[Dixielandjazz] Artie Shaw / Survival Bands

Steve barbone barbonestreet at earthlink.net
Fri Jun 24 06:22:22 PDT 2005

"Stan Brager" <sbrager at socal.rr.com> wrote (polite snip)
> Artie Shaw had his own way of dealing with the problem as you and others
> have pointed out. However, I doubt that Shaw would have stayed with music as
> he so stated in the Sudhalter interview.

I respectfully disagree. I think Shaw spoke for himself which should erase
our doubts. 

> He would have tired of having to
> appear in public as a performer playing the same clarinet night after night.

I respectfully disagree. Shaw, according to his own words did not play
clarinet. he played MUSIC. There is a HUGE difference between the two. This
is clearly brought out in Sudhalter's book and one of the reasons for my
earlier post extolling the virtues of the book. One cannot understand Artie
Shaw without studying his life thoroughly. He was much to complicated a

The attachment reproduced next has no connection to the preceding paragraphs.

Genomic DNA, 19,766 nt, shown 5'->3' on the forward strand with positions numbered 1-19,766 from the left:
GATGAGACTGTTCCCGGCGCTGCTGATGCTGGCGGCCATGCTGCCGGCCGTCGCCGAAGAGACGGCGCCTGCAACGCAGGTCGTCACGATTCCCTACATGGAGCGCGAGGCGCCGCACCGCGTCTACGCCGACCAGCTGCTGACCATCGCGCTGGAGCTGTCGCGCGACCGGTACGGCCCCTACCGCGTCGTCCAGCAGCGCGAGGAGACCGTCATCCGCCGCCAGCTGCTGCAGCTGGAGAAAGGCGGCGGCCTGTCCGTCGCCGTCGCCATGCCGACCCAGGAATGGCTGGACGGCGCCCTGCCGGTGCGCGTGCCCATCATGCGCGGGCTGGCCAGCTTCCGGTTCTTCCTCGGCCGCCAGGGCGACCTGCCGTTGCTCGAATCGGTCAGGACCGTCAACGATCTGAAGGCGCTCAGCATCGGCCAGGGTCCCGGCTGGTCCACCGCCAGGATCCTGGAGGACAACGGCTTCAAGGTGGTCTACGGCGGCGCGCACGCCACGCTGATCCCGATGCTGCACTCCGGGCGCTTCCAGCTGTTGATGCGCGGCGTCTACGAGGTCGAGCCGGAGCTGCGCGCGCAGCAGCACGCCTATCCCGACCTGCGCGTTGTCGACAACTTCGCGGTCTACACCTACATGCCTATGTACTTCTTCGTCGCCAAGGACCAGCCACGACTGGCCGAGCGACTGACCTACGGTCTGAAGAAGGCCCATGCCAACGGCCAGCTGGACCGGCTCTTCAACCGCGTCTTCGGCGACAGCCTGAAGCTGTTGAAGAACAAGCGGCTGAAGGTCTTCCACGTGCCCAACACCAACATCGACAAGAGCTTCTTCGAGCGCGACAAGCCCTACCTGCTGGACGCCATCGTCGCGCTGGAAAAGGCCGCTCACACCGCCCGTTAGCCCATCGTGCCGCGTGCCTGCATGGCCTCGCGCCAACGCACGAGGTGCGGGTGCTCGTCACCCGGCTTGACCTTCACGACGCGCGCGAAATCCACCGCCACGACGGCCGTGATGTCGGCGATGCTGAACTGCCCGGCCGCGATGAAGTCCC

> And he knew that he wasn't enough of a jazzman to compete on that basis
> alone.

Perhaps Shaw did not see himself narrowly defined as a "Jazzman"? As a maker
of music, "Music" was his primary concern. Not jazz, not clarinet, but
music, as he defined it on his own terms. He did not want to compete for
audience anymore. He did not want to pander to it. And so he chose to write
books, rather than to make music which he would like, but the audience would
not and therefore would not support his efforts monetarily. As a maker of
music, he was superb. He could have competed any way he chose, he was that
good a musician, jazz or otherwise.

I think Shaw may have been saying that he would have stayed with music if he
could make a living composing/arranging/playing what HE LIKED, without the
necessary pandering to the audience to make money, which he felt stifled
creativity since they wanted the same old, same old.

Perhaps very similar to the real jazzman who makes no concessions to
audience and starves, except that Shaw chose to give it up and prosper.

> The only jazz leaders to truly survive were Count Basie, Duke Ellington,
> Woody Herman, and to a lesser extent, Harry James.

And Ellington survived only because he subsidized his Band by paying it from
the royalties he earned on compositions etc. They were not self supporting
on a performance fee basis.

Steve Barbone

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